Trends in Membership Pricing
In virtually every pricing study conducted by Association Laboratory for associations, price is the most important factor in the selection of a membership package.
How do we identify the relationship between price and membership benefits?
Association Laboratory identifies the price/benefit relationship for our clients by creating and testing a sophisticated model of potential membership categories. The model identifies a package of benefits matched with a price. This options present research participants, usually current and potential members, with options that more accurately represent real world choices.
The result is a customized membership market simulator which allows our clients to conduct "what if" analysis to test which member benefits package and price is preferred by different membership audiences so that membership categories can be customized to maximize acquisition and retention.
Other methods commonly used in price research such as benchmarking or Van Westendorp' s Price Sensitivity Meter provide much less sophisticated data and, as a result, far less useful insights into pricing. They cannot accurately identify the real world link between benefits and price for key markets.
The following summarizes three price strategy trends we have identified following a review of several member value proposition and membership category pricing studies.
Feature Rich, Premium Priced Membership
Based on Association Laboratory's research using the membership market simulators, many associations have opportunities for premium memberships which offer substantial benefits at a much higher price than the association might think possible. For example, a key finding from a study for the Clinical and Laboratory Standards Institute (CLSI) included the following:
"Among large members, more feature-rich configurations have stronger appeal; prefer a higher annual fee to additional charges for desired features and benefits."
This same study discovered that, "Few participants favor the most basic membership options."
Echoes of this finding have been discovered in other Association Laboratory research providing evidence that association members are willing to pay for benefits they value.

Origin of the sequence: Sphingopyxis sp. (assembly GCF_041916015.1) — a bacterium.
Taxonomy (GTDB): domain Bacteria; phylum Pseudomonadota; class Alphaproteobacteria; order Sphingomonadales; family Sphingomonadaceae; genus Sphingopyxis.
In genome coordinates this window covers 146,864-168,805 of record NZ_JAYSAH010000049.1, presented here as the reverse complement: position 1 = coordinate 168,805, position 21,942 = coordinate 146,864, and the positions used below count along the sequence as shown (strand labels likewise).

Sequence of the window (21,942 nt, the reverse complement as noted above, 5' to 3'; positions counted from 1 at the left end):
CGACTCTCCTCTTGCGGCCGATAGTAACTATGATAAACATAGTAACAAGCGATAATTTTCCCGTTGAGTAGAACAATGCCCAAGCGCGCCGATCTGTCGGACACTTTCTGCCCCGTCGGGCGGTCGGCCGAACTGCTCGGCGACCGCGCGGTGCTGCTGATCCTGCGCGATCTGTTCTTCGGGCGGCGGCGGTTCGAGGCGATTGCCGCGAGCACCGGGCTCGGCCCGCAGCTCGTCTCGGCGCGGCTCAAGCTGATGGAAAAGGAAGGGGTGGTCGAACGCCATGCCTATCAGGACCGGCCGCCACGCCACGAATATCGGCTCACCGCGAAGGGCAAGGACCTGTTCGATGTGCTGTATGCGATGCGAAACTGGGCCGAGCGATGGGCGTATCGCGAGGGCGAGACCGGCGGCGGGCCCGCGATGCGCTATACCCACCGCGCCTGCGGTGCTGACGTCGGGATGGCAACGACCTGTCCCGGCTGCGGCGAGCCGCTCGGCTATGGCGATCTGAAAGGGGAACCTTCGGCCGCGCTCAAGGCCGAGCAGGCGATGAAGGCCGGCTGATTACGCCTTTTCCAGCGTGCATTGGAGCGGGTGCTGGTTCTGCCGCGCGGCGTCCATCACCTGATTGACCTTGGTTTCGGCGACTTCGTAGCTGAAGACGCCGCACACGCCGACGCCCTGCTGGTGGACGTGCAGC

In a study targeting 67,000 current, former, and prospective members for ASCD, as the financial commitment of membership increased, so did the mean importance of ASCD membership. A willingness to pay a higher membership price correlated to greater membership engagement.
Finally, in a recent study for the National Automatic Merchandising Association (NAMA) discovered that regardless of company size and, consequently, dues payment, most members and prospects preferred a moderate or high level of benefits over a basic, low cost option.
Simplified Membership Categories
In the pursuit of member service, many associations have a history of creating numerous membership categories. The goal is to allow members to select the category that best meets their needs.
Unfortunately, Association Laboratory's research indicates that a large number of options make it more difficult for members to identify the meaningful differences between membership categories. This may result in their selection of the cheapest membership category, not the one that is best for their needs.
CLSI, based on the simulated market response, restructured and simplified organizational membership from twenty-five to six options. This change helped members understand the substantive differences between each type of membership so they could quickly identify which one best met their needs.
High Net Income Categories
Finally, many associations assume that in order to improve revenue you must increase membership acquisition or retention. In fact, by increasing net income within a membership category you can generate more revenue from the same number of members and at the same acquisition and retention rate.
Association Laboratory's research discovered that, often, there was no meaningful difference in the marketplace between two different membership categories, but substantive differences in the net income for the association. In the simulator, members were just as willing to select the high net income as the low net income category because the difference in the benefits package was not meaningful to them.
For example, in the study for ASCD, the simulator showed virtually no difference in the take rate between membership packages that included 6 books vs. 9 books, but the cost difference between these categories was substantial.
Further support for this was found in a study for the Society of Manufacturing Engineers (SME); although the number of members went down slightly, raising the price of the standard membership tier just $25 yielded higher revenue than retaining the current annual fee.
Summary and Next Steps
For every year that membership categories are not priced properly, the association loses money. Based on Association Laboratory's research, associations should consider the following when evaluating potential changes in membership categories:
To have Association Laboratory develop a market-based membership simulator for your association or for more information on how to conduct pricing research and configure membership categories contact Dean West at Association Laboratory at 312.466.5702 or via email at firstname.lastname@example.org
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